Racism, despite popular opinion, isn't as simple as black and white. Not all bigots can be identified by their banjos, shotguns and missing teeth. More importantly, every racist is not a one-dimensional caricature of hate bent on genocide.
This is what disturbed me most as a child, the depictions of klansmen and skinheads as the sole representatives of bigotry. This scapegoating enabled the rest of us to point to them as examples of bad form, ignorant of the required claims of equality and incapable of controlling their emotions.
I was never able to reconcile the images and actions of these villains with the actual people I knew espousing racial superiority. Truth be known, most of the folks who I heard utter these lines were regular, even good people in every other way. They could explain the benefits of spending time with their children, seeking moderation in wealth and happiness, and taking pleasure in the simple gifts of life.
You couldn't help but admire them. Then, as you'd settle into the warmth imbued by such sentiments, they would launch into a sweeping tirade spanning virtually every ethnicity, hammering away on obvious stereotypes and known falsehoods. It shook me to the core.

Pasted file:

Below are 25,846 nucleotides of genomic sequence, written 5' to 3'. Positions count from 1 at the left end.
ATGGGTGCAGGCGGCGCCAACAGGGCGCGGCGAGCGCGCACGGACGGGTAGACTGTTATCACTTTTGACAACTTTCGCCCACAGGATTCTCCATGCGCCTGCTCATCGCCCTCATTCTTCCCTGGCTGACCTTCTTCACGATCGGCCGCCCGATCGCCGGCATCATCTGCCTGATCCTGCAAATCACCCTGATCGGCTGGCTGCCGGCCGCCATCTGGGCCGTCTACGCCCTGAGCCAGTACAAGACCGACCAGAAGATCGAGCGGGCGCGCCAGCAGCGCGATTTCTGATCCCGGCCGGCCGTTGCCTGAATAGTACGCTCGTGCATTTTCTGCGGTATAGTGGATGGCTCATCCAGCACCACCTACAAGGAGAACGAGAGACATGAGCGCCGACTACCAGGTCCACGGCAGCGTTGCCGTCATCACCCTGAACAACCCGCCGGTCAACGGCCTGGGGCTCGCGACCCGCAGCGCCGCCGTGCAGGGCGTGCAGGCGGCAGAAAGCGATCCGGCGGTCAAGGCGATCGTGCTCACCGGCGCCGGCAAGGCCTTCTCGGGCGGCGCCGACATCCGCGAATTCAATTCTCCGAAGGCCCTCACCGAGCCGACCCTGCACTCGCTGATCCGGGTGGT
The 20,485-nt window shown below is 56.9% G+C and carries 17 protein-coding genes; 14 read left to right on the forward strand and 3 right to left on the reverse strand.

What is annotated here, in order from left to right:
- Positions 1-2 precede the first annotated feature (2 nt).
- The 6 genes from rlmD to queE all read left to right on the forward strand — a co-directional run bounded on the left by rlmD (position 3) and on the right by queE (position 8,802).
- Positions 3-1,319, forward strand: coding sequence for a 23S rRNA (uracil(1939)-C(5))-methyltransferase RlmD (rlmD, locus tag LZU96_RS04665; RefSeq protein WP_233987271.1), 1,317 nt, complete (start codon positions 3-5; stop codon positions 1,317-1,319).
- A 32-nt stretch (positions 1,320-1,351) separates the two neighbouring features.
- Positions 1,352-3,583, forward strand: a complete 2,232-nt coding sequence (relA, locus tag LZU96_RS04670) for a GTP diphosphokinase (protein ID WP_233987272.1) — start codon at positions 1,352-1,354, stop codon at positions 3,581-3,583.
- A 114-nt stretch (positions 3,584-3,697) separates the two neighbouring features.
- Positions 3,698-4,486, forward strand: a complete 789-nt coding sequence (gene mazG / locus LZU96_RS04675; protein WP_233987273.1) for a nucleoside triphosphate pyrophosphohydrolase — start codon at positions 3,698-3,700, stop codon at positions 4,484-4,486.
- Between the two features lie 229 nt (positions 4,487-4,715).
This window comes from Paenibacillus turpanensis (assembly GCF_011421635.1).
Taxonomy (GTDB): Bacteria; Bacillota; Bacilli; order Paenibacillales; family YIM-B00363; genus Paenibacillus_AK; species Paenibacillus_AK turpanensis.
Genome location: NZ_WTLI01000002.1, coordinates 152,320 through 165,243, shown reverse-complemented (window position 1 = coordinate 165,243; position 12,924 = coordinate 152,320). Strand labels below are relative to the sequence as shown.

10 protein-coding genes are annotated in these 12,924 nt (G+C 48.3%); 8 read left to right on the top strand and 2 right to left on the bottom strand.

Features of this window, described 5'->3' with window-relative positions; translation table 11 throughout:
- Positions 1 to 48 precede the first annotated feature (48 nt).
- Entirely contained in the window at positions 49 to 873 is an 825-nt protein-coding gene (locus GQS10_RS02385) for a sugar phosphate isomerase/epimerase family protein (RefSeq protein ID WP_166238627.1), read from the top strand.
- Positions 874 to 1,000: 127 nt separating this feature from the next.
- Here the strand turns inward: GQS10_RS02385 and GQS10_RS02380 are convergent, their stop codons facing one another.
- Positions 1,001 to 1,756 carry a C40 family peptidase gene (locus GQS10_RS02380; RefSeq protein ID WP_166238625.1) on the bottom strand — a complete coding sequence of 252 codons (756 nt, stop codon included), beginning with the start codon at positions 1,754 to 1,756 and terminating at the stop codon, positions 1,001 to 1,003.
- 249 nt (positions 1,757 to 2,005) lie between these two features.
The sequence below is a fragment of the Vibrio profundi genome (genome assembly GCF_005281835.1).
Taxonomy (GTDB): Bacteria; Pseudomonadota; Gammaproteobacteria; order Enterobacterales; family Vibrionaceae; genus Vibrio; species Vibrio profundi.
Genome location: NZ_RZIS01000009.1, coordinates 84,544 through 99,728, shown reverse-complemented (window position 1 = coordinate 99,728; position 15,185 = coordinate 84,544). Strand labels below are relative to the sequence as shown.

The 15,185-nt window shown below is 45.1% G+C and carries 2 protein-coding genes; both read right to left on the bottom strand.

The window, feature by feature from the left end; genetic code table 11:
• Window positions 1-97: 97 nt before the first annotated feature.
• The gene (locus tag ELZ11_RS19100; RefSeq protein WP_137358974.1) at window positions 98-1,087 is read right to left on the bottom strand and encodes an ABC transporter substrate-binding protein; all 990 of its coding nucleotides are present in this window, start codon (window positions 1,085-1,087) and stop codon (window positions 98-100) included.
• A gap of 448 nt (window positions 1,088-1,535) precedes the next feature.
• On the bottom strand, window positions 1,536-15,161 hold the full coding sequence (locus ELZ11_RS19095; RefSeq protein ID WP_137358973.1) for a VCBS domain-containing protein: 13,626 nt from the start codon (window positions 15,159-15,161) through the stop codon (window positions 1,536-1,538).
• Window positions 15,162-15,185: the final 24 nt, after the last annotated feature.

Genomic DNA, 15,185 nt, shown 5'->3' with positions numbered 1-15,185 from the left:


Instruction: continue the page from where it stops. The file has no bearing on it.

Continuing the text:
What was more conflicting was watching these same people, typically the most vocal men, jump to the aid of their neighbors, folks of any color who had been struck by some tragedy, a mother passing away, a tree falling through their house, anything. And they would not rest until the work was done and their fellowman was better.
This is no more strange than the white boys who critiqued their black counterparts in school with vigor and vitriol but would then itemize the accomplishments of any number of black athletes and recite the lyrics of the most underground rap songs.
This is the great irony of the South, and more generally the world. Poor white folks and poor back folks do have much more in common than poor white folks and rich ones. All poor people, regardless of appearance, survive by communal reliance and excel at making the most out of so little.
Yet we are taught to mistrust one another, to fear the Great Other. It works. The rich and powerful just get richer and more powerful, while we point the finger at the guy across the street who has the same beat up car, the same peeling paint, the same lifestyle.
No, the portrayal of racists is wrong because it cannot adequately describe how we are all bigoted in one form or another. The difference is some of us are now realizing this and trying to correct how it affects our actions. Will it be enough?